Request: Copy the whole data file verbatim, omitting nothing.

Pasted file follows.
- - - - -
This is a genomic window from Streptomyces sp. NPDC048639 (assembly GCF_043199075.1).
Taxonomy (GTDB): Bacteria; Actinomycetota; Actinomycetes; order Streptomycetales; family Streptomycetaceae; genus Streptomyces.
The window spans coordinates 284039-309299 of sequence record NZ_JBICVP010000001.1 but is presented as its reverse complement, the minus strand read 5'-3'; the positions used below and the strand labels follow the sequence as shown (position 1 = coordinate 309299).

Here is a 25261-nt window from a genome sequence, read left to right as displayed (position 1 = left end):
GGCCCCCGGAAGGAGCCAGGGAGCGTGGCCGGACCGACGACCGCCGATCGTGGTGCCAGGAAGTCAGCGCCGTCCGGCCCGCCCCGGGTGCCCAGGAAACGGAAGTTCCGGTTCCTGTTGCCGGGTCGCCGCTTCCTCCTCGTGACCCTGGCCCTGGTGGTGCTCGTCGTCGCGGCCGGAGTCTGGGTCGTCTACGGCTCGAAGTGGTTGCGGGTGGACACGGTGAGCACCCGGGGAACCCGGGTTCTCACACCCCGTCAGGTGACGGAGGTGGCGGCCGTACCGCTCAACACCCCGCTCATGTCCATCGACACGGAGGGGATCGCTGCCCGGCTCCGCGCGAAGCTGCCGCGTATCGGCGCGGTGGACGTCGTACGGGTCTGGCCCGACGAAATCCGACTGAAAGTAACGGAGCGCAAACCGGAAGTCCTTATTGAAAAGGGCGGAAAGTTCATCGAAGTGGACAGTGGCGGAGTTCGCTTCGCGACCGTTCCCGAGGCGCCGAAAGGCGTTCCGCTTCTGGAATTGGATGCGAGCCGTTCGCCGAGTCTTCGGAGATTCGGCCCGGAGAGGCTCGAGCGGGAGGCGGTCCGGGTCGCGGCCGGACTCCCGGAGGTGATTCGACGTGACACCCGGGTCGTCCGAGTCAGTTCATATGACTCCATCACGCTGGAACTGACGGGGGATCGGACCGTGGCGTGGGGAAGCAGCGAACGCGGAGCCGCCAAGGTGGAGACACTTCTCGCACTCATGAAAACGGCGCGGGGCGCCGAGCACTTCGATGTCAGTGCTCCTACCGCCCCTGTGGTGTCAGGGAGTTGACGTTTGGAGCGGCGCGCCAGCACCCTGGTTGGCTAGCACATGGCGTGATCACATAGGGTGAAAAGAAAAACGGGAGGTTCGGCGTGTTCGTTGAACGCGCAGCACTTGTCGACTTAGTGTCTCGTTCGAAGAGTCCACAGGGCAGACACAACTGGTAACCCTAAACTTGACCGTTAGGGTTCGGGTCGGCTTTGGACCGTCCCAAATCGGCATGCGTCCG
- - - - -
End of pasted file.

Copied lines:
This is a genomic window from Streptomyces sp. NPDC048639 (assembly GCF_043199075.1).
Taxonomy (GTDB): Bacteria; Actinomycetota; Actinomycetes; order Streptomycetales; family Streptomycetaceae; genus Streptomyces.
The window spans coordinates 284039-309299 of sequence record NZ_JBICVP010000001.1 but is presented as its reverse complement, the minus strand read 5'-3'; the positions used below and the strand labels follow the sequence as shown (position 1 = coordinate 309299).

Here is a 25261-nt window from a genome sequence, read left to right as displayed (position 1 = left end):
GGCCCCCGGAAGGAGCCAGGGAGCGTGGCCGGACCGACGACCGCCGATCGTGGTGCCAGGAAGTCAGCGCCGTCCGGCCCGCCCCGGGTGCCCAGGAAACGGAAGTTCCGGTTCCTGTTGCCGGGTCGCCGCTTCCTCCTCGTGACCCTGGCCCTGGTGGTGCTCGTCGTCGCGGCCGGAGTCTGGGTCGTCTACGGCTCGAAGTGGTTGCGGGTGGACACGGTGAGCACCCGGGGAACCCGGGTTCTCACACCCCGTCAGGTGACGGAGGTGGCGGCCGTACCGCTCAACACCCCGCTCATGTCCATCGACACGGAGGGGATCGCTGCCCGGCTCCGCGCGAAGCTGCCGCGTATCGGCGCGGTGGACGTCGTACGGGTCTGGCCCGACGAAATCCGACTGAAAGTAACGGAGCGCAAACCGGAAGTCCTTATTGAAAAGGGCGGAAAGTTCATCGAAGTGGACAGTGGCGGAGTTCGCTTCGCGACCGTTCCCGAGGCGCCGAAAGGCGTTCCGCTTCTGGAATTGGATGCGAGCCGTTCGCCGAGTCTTCGGAGATTCGGCCCGGAGAGGCTCGAGCGGGAGGCGGTCCGGGTCGCGGCCGGACTCCCGGAGGTGATTCGACGTGACACCCGGGTCGTCCGAGTCAGTTCATATGACTCCATCACGCTGGAACTGACGGGGGATCGGACCGTGGCGTGGGGAAGCAGCGAACGCGGAGCCGCCAAGGTGGAGACACTTCTCGCACTCATGAAAACGGCGCGGGGCGCCGAGCACTTCGATGTCAGTGCTCCTACCGCCCCTGTGGTGTCAGGGAGTTGACGTTTGGAGCGGCGCGCCAGCACCCTGGTTGGCTAGCACATGGCGTGATCACATAGGGTGAAAAGAAAAACGGGAGGTTCGGCGTGTTCGTTGAACGCGCAGCACTTGTCGACTTAGTGTCTCGTTCGAAGAGTCCACAGGGCAGACACAACTGGTAACCCTAAACTTGACCGTTAGGGTTCGGGTCGGCTTTGGACCGTCCCAAATCGGCATGCGTCCG